Slightly more notable is the sub-genre called "customizable card games", which tend also to be games sold in singular, non-collectible units, but which have multiple units that you can combine to form unique, customizable decks. Reiner Knizia has done two of these, Scarab Lords (2002), with sequel Minotaur Lords (2004), and Blue Moon (2004).

Much of the CCG aspect of Blue Moon is pretty standard. You can combine cards in a somewhat arbitrary manner to create a deck that you think will be better than your opponents'. You try and set up good combinations of powers when you do so. However what's really notable about the design of Blue Moon as a CCG is that Reiner Knizia correctly recognizes deck building as a metagame.

Traditional CCGs have used the Magic: The Gathering model, which absolutely balances all cards within the game, so that a player has no better or worse reason to include any card in his deck, other than how it might interact with his deck as a whole. This is typically done through resource costs. In Magic: The Gathering all cards have a casting cost; as cards grow more powerful this cost increases in absolute value, and also might increase in playing difficulty, by requiring multiples of a specific color of mana or multiple specific types of mana. Chaosium's former CCG, Mythos, also used a resource balance. Each card had a sanity value, that tended to run from -3 to +1. Cards with more sanity cost tended to more valuable, and those with sanity gains tended to be fairly weak.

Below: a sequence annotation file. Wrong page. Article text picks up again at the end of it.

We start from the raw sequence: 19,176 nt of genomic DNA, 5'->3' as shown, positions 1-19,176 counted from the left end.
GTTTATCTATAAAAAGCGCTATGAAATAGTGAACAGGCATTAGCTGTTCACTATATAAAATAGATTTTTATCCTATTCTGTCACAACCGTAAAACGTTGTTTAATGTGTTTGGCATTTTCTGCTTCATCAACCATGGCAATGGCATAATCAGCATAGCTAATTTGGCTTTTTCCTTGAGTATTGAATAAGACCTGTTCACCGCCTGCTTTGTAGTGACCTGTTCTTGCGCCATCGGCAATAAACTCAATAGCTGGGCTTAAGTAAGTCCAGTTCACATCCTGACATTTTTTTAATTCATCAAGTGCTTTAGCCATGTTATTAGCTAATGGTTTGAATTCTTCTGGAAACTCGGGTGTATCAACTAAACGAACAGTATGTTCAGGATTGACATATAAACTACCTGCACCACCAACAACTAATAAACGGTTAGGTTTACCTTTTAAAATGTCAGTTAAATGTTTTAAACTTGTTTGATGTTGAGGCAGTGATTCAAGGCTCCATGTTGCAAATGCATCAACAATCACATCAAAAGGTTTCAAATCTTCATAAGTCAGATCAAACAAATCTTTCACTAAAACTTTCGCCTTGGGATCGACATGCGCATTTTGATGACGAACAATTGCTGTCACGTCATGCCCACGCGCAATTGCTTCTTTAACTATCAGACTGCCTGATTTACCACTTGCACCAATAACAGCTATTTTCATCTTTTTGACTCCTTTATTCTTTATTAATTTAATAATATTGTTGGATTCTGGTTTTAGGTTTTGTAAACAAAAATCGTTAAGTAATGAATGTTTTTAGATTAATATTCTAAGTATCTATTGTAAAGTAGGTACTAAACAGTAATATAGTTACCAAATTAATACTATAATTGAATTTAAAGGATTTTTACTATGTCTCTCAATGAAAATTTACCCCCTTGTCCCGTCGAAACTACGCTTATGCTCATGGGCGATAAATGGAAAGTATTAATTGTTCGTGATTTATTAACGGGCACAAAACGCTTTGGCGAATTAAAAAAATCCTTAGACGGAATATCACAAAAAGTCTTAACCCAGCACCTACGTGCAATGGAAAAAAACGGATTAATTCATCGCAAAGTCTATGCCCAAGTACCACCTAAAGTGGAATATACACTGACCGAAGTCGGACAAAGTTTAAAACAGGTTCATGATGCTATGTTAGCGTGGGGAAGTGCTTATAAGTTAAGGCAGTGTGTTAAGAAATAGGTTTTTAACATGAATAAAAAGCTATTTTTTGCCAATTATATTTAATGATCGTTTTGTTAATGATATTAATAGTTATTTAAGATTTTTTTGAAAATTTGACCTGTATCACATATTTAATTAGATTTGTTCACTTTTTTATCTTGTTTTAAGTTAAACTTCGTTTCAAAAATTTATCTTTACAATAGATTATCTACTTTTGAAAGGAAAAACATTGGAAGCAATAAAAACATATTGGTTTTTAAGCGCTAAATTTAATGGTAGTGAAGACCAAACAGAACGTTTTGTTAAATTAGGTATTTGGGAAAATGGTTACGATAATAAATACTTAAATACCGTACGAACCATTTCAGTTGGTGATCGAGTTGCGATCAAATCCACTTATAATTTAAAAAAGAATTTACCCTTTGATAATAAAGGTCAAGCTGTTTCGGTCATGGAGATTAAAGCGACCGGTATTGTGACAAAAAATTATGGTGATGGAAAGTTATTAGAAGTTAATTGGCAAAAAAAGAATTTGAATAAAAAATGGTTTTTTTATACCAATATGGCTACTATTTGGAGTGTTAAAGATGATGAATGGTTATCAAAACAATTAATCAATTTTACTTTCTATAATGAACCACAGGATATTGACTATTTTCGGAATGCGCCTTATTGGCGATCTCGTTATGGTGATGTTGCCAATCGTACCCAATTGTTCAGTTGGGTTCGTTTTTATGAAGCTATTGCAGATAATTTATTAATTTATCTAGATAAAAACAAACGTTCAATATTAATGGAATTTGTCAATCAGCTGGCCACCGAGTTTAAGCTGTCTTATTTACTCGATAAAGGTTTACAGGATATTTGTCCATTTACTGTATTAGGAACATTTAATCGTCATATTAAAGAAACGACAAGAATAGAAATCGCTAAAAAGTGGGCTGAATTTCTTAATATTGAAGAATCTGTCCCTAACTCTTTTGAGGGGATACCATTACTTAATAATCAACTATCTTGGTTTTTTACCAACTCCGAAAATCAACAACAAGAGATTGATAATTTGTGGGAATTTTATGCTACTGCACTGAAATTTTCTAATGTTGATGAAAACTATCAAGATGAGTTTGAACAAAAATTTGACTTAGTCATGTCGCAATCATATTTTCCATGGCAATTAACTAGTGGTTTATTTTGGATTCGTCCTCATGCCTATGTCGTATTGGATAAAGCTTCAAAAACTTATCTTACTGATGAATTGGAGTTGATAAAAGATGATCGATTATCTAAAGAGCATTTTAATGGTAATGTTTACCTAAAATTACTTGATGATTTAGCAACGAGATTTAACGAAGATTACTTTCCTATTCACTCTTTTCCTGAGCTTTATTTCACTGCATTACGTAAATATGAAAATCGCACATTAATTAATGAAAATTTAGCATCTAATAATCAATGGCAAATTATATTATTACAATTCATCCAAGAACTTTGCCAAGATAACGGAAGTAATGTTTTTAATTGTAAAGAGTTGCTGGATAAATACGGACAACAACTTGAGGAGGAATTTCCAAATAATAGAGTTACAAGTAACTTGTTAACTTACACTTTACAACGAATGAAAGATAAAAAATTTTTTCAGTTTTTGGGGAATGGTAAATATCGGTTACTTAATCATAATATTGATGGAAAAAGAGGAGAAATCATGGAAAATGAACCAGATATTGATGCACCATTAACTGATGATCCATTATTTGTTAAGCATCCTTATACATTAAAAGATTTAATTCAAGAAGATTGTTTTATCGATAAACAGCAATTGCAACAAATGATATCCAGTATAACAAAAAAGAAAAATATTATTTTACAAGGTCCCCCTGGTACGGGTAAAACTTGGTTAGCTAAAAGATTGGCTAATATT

Instead Blue Moon labels cards with a value, from 0 to 4 moons, which is not an in-game resource cost. These moons are used when deck constructing. There are limits on including higher value cards. Thus, there's no longer a need to balance every single card in-game, and deck construction elements are correctly moved from game to metagame, smoothing out the gameplay.

As an aside, Knizia further considered deck building as metagame in his previous CCG release, Scarab Lords. There deck reconstructions happened in between rounds of play from a set deck. It ultimately failed, however, due to a lesser variety in the deck, and the fact that the deck construction was entirely absent if you choose to play only one round of the game.